What’s more important to you: price or power consumption? With a new series of cheap, low-power microcontrollers from Energy Micro, you may not have to choose.
This low-profile Norwegian company has been making and selling 32-bit ARM-based chips for more than a year, and the parts are remarkable both for their low price (under $2) and low power consumption (measured in nano-amps in some cases). Remarkably, the company has 22 different products on the shelf, an impressive achievement for such a young company.
You can tell right away this company is serious about energy consumption. It’s right in the name over the door. It’s also in the name of the chips, called EFM32 (for “energy-friendly micro 32 bits”). It’s even reflected in the company mascot, which is… um… a gecko. Maybe the geckos in Norway are very energy-efficient.
When Energy Micro was founded in 2007, the company set out to do one thing: make 32-bit microcontrollers that leapfrogged (leap-geckoed?) everyone else in terms of energy efficiency. The company correctly surmised that the market was already full of ARM processor vendors, so making another “me, too” product was pointless. They could try to differentiate on speed by making the world’s fastest ARM chip, but that’s an expensive arms race, and victory, if it came at all, would be fleeting. Making chips with interesting peripherals might be useful, but that would mean dedicating all their efforts to a narrow product niche.
Instead, the multinational team of designers from Oslo, Chicago, and Kuala Lumpur set out to design the most power-efficient device they could. That’s no small task, since the ARM processor core design was out of their hands. And with limited startup capital, the company had to rely on standard silicon foundries like TSMC for manufacturing. So if you can’t innovate in CPU core design or silicon technology, how do you produce the world’s most low-power processor?
You change everything else. Although the ARM Cortex-M3 logic design is dictated by ARM, its low-level circuit implementation is not. Energy Micro then created its own peripherals and on-chip bus from scratch, all designed to use the least amount of power possible. Then it gave the chip five different sleep modes so users can turn off parts of the chip that aren’t in use. Finally, the company chose TSMC’s low-power 180nm silicon process for manufacturing. It’s not the newest or the sexiest silicon around (current Intel chips are at least three generations ahead), but it has the advantage of very low leakage current.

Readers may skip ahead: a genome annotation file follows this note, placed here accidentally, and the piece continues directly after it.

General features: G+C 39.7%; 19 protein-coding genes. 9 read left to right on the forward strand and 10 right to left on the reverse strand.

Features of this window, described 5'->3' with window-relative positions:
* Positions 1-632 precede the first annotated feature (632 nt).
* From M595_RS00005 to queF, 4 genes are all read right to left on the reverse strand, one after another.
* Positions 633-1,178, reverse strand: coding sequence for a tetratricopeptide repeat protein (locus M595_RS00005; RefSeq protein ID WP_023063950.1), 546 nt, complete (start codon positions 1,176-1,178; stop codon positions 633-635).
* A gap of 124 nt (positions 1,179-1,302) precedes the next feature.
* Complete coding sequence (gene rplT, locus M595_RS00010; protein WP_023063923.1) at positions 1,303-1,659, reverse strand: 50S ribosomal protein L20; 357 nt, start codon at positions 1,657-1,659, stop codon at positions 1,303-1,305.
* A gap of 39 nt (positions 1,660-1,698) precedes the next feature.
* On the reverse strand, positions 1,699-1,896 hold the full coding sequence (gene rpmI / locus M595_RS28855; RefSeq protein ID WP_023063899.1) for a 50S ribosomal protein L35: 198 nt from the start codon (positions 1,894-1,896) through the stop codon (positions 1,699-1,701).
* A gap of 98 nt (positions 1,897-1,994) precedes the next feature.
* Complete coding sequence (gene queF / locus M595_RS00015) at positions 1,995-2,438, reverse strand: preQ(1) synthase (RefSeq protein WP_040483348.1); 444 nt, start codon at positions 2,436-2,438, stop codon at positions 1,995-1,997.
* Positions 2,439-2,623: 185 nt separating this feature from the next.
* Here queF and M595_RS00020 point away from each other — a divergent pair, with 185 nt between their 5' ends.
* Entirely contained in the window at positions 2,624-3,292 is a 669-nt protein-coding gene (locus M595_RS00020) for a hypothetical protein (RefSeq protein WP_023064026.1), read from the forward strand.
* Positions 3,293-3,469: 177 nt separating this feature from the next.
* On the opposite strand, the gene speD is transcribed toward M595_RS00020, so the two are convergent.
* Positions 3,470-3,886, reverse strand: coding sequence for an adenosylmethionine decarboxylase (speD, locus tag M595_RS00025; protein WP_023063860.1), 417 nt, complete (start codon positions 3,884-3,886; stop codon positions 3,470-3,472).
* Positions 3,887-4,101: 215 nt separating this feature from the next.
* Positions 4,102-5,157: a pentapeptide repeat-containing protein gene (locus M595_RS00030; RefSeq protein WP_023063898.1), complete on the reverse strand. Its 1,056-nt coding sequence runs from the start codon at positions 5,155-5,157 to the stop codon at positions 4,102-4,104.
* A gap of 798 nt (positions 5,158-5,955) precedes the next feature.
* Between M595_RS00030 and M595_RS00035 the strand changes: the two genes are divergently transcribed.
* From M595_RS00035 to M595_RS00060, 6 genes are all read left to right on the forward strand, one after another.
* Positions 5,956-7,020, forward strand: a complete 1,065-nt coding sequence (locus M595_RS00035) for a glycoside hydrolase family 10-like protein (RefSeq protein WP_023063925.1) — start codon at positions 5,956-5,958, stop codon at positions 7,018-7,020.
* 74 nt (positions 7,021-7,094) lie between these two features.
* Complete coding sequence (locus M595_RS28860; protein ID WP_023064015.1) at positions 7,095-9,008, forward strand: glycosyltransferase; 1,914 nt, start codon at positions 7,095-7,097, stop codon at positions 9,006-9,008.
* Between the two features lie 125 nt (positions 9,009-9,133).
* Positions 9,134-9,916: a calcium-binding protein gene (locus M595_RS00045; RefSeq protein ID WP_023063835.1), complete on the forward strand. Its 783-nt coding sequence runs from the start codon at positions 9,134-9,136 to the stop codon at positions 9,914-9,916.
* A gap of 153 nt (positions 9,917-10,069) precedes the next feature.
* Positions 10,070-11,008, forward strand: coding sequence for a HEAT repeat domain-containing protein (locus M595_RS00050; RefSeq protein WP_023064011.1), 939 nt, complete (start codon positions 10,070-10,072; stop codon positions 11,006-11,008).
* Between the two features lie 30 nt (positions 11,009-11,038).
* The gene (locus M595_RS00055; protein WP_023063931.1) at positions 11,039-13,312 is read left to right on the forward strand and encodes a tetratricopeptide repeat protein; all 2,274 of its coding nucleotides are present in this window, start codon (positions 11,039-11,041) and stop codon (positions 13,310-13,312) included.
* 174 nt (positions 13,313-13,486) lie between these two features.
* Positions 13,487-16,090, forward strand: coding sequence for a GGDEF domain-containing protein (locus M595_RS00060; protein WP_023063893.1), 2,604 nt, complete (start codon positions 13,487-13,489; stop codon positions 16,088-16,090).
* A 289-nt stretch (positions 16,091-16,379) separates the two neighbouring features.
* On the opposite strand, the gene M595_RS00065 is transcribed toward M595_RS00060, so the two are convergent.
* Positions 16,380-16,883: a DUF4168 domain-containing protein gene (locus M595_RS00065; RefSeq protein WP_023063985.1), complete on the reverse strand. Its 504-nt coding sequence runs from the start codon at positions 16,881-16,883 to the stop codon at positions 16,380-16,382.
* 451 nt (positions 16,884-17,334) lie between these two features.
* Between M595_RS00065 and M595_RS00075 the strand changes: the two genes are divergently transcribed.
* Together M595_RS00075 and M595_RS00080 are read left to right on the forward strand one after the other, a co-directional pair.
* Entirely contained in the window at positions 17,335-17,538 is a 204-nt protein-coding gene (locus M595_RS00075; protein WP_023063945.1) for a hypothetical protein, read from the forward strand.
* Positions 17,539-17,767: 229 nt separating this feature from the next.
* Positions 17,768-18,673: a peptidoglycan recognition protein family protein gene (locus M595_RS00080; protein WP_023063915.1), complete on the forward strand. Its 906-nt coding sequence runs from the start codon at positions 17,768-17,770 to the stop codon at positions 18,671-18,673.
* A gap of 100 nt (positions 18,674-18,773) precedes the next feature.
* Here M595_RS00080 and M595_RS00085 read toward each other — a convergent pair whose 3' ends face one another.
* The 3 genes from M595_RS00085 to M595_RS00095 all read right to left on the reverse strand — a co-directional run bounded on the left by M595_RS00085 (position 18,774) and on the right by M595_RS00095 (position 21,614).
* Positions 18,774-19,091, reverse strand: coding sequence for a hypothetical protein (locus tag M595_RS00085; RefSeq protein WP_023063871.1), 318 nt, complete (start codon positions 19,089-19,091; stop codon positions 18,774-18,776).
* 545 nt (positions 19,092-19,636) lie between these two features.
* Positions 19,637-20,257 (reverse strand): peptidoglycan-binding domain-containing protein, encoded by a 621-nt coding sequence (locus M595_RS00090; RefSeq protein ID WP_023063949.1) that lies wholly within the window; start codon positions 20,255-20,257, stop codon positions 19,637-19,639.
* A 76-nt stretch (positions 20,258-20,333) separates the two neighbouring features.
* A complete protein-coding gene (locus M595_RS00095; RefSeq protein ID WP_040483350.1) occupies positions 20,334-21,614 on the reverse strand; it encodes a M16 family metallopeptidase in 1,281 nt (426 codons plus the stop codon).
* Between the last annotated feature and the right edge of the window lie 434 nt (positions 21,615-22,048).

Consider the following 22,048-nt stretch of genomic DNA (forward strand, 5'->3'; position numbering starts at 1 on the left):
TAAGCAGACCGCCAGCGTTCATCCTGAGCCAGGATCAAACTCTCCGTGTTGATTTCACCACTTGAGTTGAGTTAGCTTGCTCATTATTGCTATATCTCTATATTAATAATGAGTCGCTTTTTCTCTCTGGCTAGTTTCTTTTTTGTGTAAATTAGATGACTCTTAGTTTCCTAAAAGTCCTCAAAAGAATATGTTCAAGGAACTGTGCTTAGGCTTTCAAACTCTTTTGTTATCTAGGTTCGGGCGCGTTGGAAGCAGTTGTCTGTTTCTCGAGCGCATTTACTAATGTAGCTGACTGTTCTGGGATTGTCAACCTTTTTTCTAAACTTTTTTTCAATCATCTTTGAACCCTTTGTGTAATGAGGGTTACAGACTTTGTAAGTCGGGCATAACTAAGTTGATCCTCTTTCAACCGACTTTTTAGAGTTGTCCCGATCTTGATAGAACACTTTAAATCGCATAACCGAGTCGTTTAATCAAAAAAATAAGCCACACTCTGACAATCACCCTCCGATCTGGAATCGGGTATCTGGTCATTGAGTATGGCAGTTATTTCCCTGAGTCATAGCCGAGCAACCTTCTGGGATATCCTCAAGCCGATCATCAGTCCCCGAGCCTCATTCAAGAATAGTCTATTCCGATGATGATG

Consequently, top speed for the EFR32 processors is a leisurely 32MHz. But power consumption is just 180µA/MHz at 3V, or just over 17mW at full speed. The company figures their chip can run for more than 10 years on a single CR2032 coin-cell battery (given just the right conditions, of course). That’s five or ten times longer than similar chips from Microchip, NXP, Texas Instruments, and others. Maybe these guys are onto something.
So what do you get for your two bucks and change? Quite a lot, really. All 22 versions of the EFM32 start with a Cortex-M3 CPU core, 16KB of flash memory, 8KB of RAM, analog-to-digital and digital-to-analog converters (ADC/DAC), DMA controller, UART, timer/counter, RTC, 24 general-purpose I/O pins—and, weirdly, 256-bit hardware AES encryption. Half the chips also come with an LCD controller, and some come with as much as 128KB of flash or 16KB of RAM. Prices start at $1.50 for the simplest chip, but all 22 versions are priced well under $5 in quantity.
Part of the trick to reduce power consumption is to spend as much time asleep as possible. (It works for me.) Every EFM chip has five wake/sleep modes, from fully awake and running, to nearly dead. In its most comatose state, the chip consumes just 20 nA—almost too little to measure—but it performs no useful work and preserves no state data. The only way to resurrect it from this mode is to hit reset. So, in essence, the chip is powered off without quite being disconnected from the 3V rail.
In its “stop mode,” the chip preserves internal RAM and CPU state and consumes just 600nA (1.8mW at 3V). “Deep sleep mode” increases energy consumption by 50% but keeps the RTC running.
It its two most alert states, the processor can doze between interrupts and snap back awake in just 2 microseconds. That’s quick enough that it’s worthwhile putting the chip to sleep whenever possible. Unless you’re running code continuously or your interrupt-response handler needs that extra 2 microseconds, you might as well have the chip nod off to save power.
Clever Eval Board
To prove its worth, Energy Micro has a cooler-than-usual evaluation and development board for the EFM32 chips. It’s the typical small PCB with test points and socket areas, but this one also has a color LCD display dedicated to measuring the chip’s power consumption. Onboard firmware tracks energy usage in real time, complete with spiffy EKG-style chart and data logging.
Better still, the company’s software debugger correlates energy usage to lines of code. Yup, you can actually see how much power your printf() routine uses, how much is consumed by accessing off-chip variables, and how costly that spin-lock really is. The concept is similar to IAR’s newest energy-aware debugger, although Energy Micro developed its product independently (and first, as they like to point out).
There’s no shortage of ARM-based chips in the world. There are even some priced below $5 with useful I/O and decent performance. And there are plenty of low-power devices. But none seems to combine the energy-friendliness of the EFM32 with the same peripheral mix and low price. Maybe there’s a Norwegian gecko in your future.